Posted by: project151 | November 27, 2007

Media Watch : releases survey findings releases survey findings
Nelson County Times
Erin McGrath
Wednesday, November 21, 2007 submitted its two cents to the Commonwealth Transportation Board last week.

Group founder and team leader, Tommy Stafford, wrote a letter to the CTB, asking the board to take into consideration’s concerns about Virginias 151 and 6.

Attached to the letter were the results of a non-scientific survey the group conducted in October.

The survey was conducted, along with a public meeting held by on Oct. 10, to see what the public thought about the safety situation on Virginias 151 and 6.

“Though not our primary goal but certainly one of the top considerations, overwhelmingly, 78 percent of the respondents said they desired something to be done regarding through truck traffic using Routes 151 and 6 as a cut through between I-64 at exit 99 over to U.S. 29 and points beyond,” Stafford wrote.

“ is aware of the statistics showing large semi type trucks are involved in only a small minority of the accidents on these roads and none of the most recent deaths.

“However, we also know that near misses are not part of records kept.” maintains that these rural, two lane highways, without median dividers, are not suitable for the modern day interstate style traffic they said is using 151 and 6.

On Oct. 29, the CTB held a public meeting in Lynchburg to help set a project list for the Virginia Department of Transportation.

Nelson County Supervisor Tommy Harvey and County Administrator Steve Carter asked the state to add a left-turn lane at the intersection of Virginia 151 and Virginia 635.

That intersection was the site of an Aug. 30 that killed a Nelson County mother and her two daughters.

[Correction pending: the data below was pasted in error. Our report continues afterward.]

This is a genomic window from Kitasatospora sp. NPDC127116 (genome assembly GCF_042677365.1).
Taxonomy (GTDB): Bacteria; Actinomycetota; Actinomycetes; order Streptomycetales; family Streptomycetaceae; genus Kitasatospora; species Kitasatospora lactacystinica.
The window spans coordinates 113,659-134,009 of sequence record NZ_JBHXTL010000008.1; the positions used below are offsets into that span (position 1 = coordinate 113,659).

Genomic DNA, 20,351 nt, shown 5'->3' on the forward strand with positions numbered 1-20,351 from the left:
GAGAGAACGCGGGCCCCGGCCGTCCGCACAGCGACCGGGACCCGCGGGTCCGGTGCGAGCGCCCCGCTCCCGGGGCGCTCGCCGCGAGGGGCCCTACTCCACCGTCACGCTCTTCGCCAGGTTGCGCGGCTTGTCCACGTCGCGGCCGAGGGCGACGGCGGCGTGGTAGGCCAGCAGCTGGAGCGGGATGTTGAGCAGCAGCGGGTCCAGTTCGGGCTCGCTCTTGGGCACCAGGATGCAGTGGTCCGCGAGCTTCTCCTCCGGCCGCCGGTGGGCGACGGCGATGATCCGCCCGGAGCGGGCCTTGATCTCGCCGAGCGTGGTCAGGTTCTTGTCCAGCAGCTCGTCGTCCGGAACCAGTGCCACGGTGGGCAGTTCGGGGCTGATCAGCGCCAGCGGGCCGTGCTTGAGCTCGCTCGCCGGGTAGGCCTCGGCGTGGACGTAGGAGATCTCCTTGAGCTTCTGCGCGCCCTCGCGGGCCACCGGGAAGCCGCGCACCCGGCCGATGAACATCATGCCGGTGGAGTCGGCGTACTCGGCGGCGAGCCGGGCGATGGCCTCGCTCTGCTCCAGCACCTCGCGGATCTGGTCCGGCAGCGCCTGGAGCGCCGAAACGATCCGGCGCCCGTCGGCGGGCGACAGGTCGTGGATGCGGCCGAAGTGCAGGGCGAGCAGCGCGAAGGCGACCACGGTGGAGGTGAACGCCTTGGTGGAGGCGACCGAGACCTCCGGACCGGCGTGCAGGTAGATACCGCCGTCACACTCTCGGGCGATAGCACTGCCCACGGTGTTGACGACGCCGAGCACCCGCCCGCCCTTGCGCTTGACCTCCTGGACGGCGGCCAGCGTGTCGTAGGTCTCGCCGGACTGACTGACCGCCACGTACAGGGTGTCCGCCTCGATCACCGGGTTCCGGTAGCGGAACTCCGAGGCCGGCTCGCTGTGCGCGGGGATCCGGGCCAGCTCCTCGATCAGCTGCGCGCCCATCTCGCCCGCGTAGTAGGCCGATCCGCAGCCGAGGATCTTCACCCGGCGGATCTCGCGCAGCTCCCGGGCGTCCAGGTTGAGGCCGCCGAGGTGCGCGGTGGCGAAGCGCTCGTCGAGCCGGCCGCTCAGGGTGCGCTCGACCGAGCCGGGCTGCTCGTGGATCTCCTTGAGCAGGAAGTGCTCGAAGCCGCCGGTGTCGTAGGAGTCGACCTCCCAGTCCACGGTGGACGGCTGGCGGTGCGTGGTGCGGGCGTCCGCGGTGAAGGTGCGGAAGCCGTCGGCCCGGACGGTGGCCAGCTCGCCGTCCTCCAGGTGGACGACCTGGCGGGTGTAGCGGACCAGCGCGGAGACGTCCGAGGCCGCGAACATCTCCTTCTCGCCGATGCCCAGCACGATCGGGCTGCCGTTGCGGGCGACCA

Stafford said supports those suggestions, but they would like to see more.

“We think it stops short of what is needed, but it’s a good start,” Stafford said. “Putting in one turn lane and possibly adjusting the speed limit for a stretch of two to three miles of the highway is not a permanent answer. It’s a band aid.”

Harvey and Carter also inquired about lowering speed limits along part of the road from 55 mph to 50 at the CTB’s public meeting.

The CTB’s policy is to accept input for up to 10 days after any public meeting. The CTB could not be reached before press time.

A working group to address concerns on Virginia 151 was also put together by Kevin Wright, with the Virginia Department of Transportation. has a seat on this group.

At the Nov. 15 Nelson County Board of Supervisor’s meeting, Wright said the group will meet in the coming weeks and he hopes to present significant advances on that corridor at the next supervisor’s meeting.

The next plans for are to make contact with people in other states who have had similar problems, Stafford said, citing Oregon and Washington.

Place he said, “Where they had these little state highways and then all of a sudden, it grew up around them and all the traffic all of a sudden increased, but there has been no real modification to the highway.”

A meeting with a group in southern Virginia called U.S. Route 501 Regional Coalition is also planned, Stafford said.

“It’s not apples and apples, its apples and oranges. But the problems facing them are very similar in nature,” Stafford said. “I think that the function of ( is to make sure that the flame on this doesn’t go out.”


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